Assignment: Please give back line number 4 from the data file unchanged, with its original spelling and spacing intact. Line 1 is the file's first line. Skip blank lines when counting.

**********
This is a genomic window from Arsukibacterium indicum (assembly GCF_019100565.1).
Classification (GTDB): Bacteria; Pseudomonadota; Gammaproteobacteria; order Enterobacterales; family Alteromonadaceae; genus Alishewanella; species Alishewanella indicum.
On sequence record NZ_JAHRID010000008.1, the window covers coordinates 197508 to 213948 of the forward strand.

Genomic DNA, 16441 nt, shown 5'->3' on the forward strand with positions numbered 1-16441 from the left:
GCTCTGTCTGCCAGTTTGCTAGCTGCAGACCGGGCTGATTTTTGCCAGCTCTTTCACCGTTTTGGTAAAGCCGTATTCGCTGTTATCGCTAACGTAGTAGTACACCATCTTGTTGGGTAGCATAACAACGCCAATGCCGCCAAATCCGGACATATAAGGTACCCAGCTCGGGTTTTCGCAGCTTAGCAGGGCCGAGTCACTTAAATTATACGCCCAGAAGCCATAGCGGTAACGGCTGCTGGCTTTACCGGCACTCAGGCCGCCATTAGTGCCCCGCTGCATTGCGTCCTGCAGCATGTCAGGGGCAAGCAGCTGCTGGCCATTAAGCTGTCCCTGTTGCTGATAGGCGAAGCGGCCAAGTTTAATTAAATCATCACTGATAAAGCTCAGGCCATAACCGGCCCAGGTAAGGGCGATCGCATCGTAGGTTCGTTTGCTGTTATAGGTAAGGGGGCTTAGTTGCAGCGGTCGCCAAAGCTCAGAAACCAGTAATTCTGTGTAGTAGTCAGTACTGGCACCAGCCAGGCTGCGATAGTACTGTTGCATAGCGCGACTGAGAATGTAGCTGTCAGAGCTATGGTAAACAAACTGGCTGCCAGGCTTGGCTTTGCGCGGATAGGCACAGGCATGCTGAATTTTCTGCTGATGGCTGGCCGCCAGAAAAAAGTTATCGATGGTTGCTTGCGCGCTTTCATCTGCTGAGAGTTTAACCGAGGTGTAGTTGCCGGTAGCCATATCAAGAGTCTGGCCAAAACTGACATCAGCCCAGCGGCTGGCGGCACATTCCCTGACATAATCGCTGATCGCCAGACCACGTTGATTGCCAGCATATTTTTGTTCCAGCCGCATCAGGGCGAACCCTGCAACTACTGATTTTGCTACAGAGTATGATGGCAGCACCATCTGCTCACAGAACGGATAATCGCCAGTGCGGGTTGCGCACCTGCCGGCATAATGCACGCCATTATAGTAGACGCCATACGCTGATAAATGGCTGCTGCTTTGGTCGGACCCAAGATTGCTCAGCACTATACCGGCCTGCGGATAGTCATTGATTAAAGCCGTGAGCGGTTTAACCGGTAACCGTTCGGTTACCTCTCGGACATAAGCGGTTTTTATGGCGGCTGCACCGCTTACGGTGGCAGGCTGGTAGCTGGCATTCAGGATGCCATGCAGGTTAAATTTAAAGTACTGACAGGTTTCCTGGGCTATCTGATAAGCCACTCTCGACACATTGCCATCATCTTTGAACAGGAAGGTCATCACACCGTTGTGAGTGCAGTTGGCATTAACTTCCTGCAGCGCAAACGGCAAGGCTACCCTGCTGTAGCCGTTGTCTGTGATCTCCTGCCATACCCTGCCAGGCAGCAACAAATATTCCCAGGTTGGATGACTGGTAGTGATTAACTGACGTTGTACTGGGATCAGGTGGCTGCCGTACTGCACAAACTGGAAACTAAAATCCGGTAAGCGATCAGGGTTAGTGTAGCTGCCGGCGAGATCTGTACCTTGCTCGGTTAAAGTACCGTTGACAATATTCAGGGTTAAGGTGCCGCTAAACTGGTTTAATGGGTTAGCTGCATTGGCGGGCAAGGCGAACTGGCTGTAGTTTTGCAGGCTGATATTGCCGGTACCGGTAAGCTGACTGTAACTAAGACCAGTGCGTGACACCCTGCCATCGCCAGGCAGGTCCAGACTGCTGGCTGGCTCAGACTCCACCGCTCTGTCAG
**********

Genomic DNA, 16441 nt, shown 5'->3' on the forward strand with positions numbered 1-16441 from the left: